See, for instance:

References

Adhikari, P. et. al. 2019. Unintended consequences in implementing public sector accounting reforms in emerging economies: evidence from Egypt, Nepal and Sri Lanka. International Review of Administrative Sciences.

Cuadrado-Ballesteros, B., Citro, F. and Bisogno, M. 2019. The role of public-sector accounting in controlling corruption: an assessment of Organisation for Economic Co-operation and Development countries. International Review of Administrative Sciences.

Hepworth, N. 2017. Is implementing the IPSASs an appropriate reform? Public Money & Management, Vol. 37 No. 2, pp. 141-148.

Koitumet, W.T., Kinanga, R., and Ombasa. B. 2015. Effect of staff competencies and skills on the effectiveness of Integrated Financial Management Information System (IFMIS) in Kajiado County, Kenya. International Journal of Science and Research (IJSR), vol. 8, no. 10.

Lassou, P. 2017. State of government accounting in Ghana and Benin: a ‘tentative’ account. Journal of Accounting in Emerging Economies, Vol. 7 No. 4, pp. 486-506.

Lundu, B. L. and N. Shale. 2015. Effect of Integrated Financial Management Information System (IFMIS) Implementation on supply chain management performance in the devolved government systems in Kenya: A case of Nairobi City County Government. International Academic Journal of Procurement and Supply Chain Management, vil. 1, no. 26.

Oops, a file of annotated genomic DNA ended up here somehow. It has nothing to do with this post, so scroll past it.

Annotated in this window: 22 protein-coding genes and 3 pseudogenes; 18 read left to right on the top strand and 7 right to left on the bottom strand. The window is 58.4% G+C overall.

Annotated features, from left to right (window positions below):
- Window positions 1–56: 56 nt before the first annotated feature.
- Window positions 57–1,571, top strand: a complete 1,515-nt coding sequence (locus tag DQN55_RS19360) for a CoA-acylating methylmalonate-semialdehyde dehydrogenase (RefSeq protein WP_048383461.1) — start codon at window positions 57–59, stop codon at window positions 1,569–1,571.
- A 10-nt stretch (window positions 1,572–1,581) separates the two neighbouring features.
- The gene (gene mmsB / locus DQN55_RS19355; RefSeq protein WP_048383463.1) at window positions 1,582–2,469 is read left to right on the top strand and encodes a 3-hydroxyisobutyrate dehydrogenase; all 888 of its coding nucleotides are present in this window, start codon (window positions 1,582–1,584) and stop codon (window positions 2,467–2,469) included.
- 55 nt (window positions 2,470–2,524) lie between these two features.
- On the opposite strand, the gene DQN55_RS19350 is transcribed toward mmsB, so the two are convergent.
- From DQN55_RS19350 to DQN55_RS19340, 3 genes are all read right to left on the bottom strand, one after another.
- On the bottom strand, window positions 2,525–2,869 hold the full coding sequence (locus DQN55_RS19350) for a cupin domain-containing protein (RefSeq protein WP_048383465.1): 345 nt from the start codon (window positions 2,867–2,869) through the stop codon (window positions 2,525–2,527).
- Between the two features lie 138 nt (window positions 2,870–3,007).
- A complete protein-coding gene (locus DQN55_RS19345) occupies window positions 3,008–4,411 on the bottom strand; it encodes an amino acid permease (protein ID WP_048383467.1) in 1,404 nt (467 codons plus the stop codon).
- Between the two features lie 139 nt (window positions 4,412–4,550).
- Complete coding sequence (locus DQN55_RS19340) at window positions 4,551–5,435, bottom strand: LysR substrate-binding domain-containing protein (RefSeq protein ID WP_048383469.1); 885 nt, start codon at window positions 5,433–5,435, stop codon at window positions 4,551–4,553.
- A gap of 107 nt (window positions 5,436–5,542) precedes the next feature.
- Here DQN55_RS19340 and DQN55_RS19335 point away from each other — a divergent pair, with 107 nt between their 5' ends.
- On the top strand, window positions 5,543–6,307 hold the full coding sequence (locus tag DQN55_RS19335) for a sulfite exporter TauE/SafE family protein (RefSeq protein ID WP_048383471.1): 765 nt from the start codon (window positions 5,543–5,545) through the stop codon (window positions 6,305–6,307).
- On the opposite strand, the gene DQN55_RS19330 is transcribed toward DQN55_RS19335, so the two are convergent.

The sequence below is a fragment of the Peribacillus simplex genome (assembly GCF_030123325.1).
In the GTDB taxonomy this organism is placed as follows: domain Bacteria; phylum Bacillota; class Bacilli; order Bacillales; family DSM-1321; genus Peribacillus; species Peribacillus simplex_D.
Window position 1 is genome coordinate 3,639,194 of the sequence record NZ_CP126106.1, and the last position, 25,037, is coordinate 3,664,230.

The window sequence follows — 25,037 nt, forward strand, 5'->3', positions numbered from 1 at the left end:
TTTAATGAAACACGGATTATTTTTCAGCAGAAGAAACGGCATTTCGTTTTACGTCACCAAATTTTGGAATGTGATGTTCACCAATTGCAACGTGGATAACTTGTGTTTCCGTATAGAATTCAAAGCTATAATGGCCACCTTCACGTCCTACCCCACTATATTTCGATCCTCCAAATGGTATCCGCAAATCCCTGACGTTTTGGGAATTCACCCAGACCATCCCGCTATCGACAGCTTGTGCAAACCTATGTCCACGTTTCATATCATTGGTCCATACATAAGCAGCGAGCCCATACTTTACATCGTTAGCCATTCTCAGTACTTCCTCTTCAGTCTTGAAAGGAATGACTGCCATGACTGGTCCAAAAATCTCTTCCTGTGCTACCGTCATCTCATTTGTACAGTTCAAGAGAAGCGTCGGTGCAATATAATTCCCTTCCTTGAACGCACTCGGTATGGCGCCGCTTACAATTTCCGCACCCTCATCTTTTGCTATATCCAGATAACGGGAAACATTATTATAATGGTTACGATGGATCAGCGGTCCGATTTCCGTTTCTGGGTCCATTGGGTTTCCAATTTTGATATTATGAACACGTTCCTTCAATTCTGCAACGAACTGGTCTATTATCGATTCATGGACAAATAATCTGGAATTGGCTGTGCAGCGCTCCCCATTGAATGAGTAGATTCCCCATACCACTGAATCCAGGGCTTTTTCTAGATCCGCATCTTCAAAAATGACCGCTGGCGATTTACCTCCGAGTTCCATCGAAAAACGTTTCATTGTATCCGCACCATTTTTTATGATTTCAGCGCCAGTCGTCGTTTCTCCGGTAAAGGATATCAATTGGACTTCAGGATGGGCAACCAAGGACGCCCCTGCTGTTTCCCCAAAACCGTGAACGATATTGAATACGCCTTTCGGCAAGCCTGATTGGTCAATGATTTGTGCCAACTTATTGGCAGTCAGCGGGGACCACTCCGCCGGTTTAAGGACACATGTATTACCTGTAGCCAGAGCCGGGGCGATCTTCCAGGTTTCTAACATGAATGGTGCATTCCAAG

Plolzer, T., Gårseth-Nesbakk, L. and Adhikari, P. 2019. 'Does your walk match your talk?' Analysing IPSASs diffusion in developing and developed countries. International Journal of Public Sector Management, November 2019.

Wawire, N. H. W. 2020. Constraints to enhanced revenue mobilization and spending quality in Kenya. CGD Policy Paper 163 January 2020

    About the author

    Dr. Inge Amundsen is a political scientist at the Chr. Michelsen Institute focusing on democratic institutionalisation, parliaments, political parties, political corruption, and natural resources (petroleum resources management and revenue management). His geographic expertise includes Malawi, Bangladesh, Angola, Ghana, Nigeria, and francophone West Africa. He completed his PhD in comparative African studies at the University of Tromsø, Norway, in 1997.